Results for 'Travis Dumsday'

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  1. Evidentially Compelling Religious Experiences and the Moral Status of Naturalism.Travis Dumsday - 2016 - European Journal for Philosophy of Religion 8 (3):123-144.
    Religious experiences come in a variety of types, leading to multiple taxonomies. One sort that has not received much attention as a distinct topic is what I will call ‘evidentially compelling religious experience’ (ECRE). The nature of an ECRE is such that if it actually occurs, its occurrence plausibly entails the falsity of metaphysical naturalism. Examples of ECREs might include visions / auditions / near-death experiences conveying information the hearer could not have known through natural means, later verified; unambiguously miraculous (...)
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  2. Kevin Timpe . Metaphysics and God: Essays in Honor of Eleonore Stump. Routledge, 2009.Travis Dumsday - 2011 - European Journal for Philosophy of Religion 3 (1):249-253.
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  3. Finitism, Divisibilty, and the Beginning of the Universe: Replies to Loke and Dumsday.Stephen Puryear - 2016 - Australasian Journal of Philosophy 94 (4):808-813.
    Some philosophers contend that the past must be finite in duration, because otherwise reaching the present would have involved the sequential occurrence of an actual infinity of events, which they regard as impossible. I recently developed a new objection to this finitist argument, to which Andrew Ter Ern Loke and Travis Dumsday have replied. Here I respond to the three main points raised in their replies.
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  4. Lange on Minimal Model Explanations: A Defense of Batterman and Rice.Travis McKenna - 2021 - Philosophy of Science 88 (4):731-741.
    Marc Lange has recently raised three objections to the account of minimal model explanations offered by Robert Batterman and Collin Rice. In this article, I suggest that these objections are misguided. I suggest that the objections raised by Lange stem from a misunderstanding of the what it is that minimal model explanations seek to explain. This misunderstanding, I argue, consists in Lange’s seeing minimal model explanations as relating special types of models to particular target systems rather than seeing minimal model (...)
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  5. Structure and applied mathematics.Travis McKenna - 2022 - Synthese 200 (5):1-31.
    ‘Mapping accounts’ of applied mathematics hold that the application of mathematics in physical science is best understood in terms of ‘mappings’ between mathematical structures and physical structures. In this paper, I suggest that mapping accounts rely on the assumption that the mathematics relevant to any application of mathematics in empirical science can be captured in an appropriate mathematical structure. If we are interested in assessing the plausibility of mapping accounts, we must ask ourselves: how plausible is this assumption as a (...)
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  6. Population Engineering and the Fight against Climate Change.Colin Hickey, Travis N. Rieder & Jake Earl - 2016 - Social Theory and Practice 42 (4):845-870.
    Contrary to political and philosophical consensus, we argue that the threats posed by climate change justify population engineering, the intentional manipulation of the size and structure of human populations. Specifically, we defend three types of policies aimed at reducing fertility rates: choice enhancement, preference adjustment, and incentivization. While few object to the first type of policy, the latter two are generally rejected because of their potential for coercion or morally objectionable manipulation. We argue that forms of each policy type are (...)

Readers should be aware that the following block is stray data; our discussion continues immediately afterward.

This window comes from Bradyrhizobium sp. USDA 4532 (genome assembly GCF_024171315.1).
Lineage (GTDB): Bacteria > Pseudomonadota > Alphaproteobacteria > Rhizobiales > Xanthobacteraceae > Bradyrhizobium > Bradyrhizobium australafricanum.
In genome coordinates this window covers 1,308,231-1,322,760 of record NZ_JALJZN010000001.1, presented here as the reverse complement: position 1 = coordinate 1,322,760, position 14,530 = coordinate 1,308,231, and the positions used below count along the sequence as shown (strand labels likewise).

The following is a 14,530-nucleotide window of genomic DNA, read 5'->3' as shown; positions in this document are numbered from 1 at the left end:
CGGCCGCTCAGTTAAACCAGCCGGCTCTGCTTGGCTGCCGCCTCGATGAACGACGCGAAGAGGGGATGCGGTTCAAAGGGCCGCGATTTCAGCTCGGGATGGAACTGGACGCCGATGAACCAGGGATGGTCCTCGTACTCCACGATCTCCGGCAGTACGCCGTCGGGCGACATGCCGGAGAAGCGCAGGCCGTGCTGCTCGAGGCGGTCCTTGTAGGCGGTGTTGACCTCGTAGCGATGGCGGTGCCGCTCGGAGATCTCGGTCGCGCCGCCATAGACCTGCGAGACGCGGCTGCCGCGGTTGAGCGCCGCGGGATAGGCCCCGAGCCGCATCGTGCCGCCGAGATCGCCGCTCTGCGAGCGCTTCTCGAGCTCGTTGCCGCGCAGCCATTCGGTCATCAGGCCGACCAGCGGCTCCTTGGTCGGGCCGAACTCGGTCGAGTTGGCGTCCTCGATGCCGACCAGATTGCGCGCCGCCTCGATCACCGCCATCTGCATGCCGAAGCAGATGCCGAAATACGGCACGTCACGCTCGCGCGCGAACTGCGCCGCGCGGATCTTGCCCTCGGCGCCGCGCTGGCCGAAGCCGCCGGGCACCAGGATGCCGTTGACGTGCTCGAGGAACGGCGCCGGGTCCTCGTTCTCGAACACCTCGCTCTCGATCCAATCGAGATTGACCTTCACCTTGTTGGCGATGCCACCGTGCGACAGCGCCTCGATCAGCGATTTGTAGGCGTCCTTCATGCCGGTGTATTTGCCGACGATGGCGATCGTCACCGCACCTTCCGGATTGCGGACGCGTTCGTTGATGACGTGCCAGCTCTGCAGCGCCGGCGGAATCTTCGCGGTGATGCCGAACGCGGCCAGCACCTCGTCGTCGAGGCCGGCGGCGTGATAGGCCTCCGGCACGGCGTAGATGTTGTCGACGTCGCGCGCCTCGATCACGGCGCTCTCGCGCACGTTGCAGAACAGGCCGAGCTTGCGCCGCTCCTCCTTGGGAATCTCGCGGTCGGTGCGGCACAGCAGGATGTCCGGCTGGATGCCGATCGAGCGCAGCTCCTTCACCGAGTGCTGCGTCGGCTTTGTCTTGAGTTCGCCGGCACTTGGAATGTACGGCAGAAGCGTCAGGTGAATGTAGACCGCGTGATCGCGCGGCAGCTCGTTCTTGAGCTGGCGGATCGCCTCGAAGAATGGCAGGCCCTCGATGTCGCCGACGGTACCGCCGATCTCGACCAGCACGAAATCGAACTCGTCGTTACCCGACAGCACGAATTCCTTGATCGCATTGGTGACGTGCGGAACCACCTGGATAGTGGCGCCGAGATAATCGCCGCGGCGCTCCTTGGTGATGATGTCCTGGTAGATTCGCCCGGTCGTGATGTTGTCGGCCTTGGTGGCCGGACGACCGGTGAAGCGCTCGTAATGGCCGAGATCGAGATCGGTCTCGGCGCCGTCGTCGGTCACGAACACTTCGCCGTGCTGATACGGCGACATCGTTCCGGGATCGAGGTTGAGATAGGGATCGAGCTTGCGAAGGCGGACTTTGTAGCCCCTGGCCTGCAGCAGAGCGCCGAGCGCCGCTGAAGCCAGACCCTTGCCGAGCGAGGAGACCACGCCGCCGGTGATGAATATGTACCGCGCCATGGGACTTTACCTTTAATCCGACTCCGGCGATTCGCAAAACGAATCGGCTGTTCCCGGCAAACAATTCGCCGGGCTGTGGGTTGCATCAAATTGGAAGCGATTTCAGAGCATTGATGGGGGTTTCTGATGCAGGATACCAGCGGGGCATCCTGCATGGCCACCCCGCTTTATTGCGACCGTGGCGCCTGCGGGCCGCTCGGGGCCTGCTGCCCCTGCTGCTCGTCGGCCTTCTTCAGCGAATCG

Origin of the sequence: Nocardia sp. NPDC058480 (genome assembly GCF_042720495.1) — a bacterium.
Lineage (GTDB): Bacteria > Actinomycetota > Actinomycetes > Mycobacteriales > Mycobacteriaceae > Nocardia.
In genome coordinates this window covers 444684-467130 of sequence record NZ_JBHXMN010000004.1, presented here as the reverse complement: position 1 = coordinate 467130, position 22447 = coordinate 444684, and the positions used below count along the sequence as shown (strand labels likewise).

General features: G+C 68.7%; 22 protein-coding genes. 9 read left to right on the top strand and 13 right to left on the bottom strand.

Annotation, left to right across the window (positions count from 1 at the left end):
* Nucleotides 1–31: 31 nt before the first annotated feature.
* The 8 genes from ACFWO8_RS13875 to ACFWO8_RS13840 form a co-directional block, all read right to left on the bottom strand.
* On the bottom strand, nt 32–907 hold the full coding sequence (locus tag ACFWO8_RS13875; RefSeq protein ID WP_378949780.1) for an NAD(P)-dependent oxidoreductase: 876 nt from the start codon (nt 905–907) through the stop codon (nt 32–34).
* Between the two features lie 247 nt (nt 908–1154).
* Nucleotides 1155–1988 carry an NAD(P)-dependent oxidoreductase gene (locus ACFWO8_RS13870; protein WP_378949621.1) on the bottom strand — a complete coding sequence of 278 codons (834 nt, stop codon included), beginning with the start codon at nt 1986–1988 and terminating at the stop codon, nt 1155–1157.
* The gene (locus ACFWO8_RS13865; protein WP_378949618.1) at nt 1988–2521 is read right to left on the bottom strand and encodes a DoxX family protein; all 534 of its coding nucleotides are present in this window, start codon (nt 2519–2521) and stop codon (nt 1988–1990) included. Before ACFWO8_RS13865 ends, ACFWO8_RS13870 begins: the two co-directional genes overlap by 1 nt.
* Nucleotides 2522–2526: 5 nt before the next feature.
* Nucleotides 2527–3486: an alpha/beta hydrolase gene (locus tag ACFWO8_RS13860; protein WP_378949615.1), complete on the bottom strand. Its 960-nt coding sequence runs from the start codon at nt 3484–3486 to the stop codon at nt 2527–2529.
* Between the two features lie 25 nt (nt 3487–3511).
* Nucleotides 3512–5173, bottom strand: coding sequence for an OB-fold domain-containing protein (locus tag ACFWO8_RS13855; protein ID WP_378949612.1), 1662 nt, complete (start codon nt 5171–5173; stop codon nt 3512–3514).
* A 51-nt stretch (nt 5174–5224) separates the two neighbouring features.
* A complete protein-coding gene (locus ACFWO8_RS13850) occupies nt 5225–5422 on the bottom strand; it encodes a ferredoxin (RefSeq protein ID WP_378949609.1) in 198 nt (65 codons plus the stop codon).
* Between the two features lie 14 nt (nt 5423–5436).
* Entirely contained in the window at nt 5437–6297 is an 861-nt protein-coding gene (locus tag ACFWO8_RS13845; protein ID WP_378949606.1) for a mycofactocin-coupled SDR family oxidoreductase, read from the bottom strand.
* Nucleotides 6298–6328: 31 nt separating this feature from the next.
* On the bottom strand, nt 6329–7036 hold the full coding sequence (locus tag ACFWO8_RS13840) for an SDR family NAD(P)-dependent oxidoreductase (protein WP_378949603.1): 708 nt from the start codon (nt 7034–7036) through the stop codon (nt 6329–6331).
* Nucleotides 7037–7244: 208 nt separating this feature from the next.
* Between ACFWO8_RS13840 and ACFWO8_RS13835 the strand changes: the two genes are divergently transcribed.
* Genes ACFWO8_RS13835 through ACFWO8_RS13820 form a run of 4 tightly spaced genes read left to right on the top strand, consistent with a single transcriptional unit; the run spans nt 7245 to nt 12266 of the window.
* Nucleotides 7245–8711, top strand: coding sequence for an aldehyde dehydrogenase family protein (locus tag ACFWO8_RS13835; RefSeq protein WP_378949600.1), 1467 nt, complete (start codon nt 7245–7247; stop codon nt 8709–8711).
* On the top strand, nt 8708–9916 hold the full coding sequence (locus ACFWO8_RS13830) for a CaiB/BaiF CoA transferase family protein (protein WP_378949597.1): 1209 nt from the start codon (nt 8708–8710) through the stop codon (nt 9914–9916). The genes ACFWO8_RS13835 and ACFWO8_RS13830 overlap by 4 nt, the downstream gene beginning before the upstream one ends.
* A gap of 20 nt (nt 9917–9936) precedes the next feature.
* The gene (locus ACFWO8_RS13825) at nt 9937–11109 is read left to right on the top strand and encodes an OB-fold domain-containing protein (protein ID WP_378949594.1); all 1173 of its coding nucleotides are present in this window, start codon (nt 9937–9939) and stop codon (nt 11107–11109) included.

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  7. Actualism, Possibilism, and the Nature of Consequentialism.Yishai Cohen & Travis Timmerman - 2020 - In Douglas W. Portmore (ed.), Oxford Handbook of Consequentialism. New York, USA: Oxford University Press.
    The actualism/possibilism debate in ethics is about whether counterfactuals of freedom concerning what an agent would freely do if they were in certain circumstances even partly determines that agent’s obligations. This debate arose from an argument against the coherence of utilitarianism in the deontic logic literature. In this chapter, we first trace the historical origins of this debate and then examine actualism, possibilism, and securitism through the lens of consequentialism. After examining their respective benefits and drawbacks, we argue that, contrary (...)
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  8. A Case for Removing Confederate Monuments.Travis Timmerman - 2020 - In Bob Fischer (ed.), Ethics, Left and Right: The Moral Issues that Divide Us. New York: Oxford University Press. pp. 513-522.
    A particularly important, pressing, philosophical question concerns whether Confederate monuments ought to be removed. More precisely, one may wonder whether a certain group, viz. the relevant government officials and members of the public who together can remove the Confederate monuments, are morally obligated to (of their own volition) remove them. Unfortunately, academic philosophers have largely ignored this question. This paper aims to help rectify this oversight by moral philosophers. In it, I argue that people have a moral obligation to remove (...)
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  9. Sometimes there is nothing wrong with letting a child drown.Travis Timmerman - 2015 - Analysis 75 (2):204-212.
    Peter Singer argues that we’re obligated to donate our entire expendable income to aid organizations. One premiss of his argument is "If it is in your power to prevent something bad from happening, without sacrificing anything nearly as important, it is wrong not to do so." Singer defends this by noting that commonsense morality requires us to save a child we find drowning in a shallow pond. I argue that Singer’s Drowning Child thought experiment doesn’t justify this premiss. I offer (...)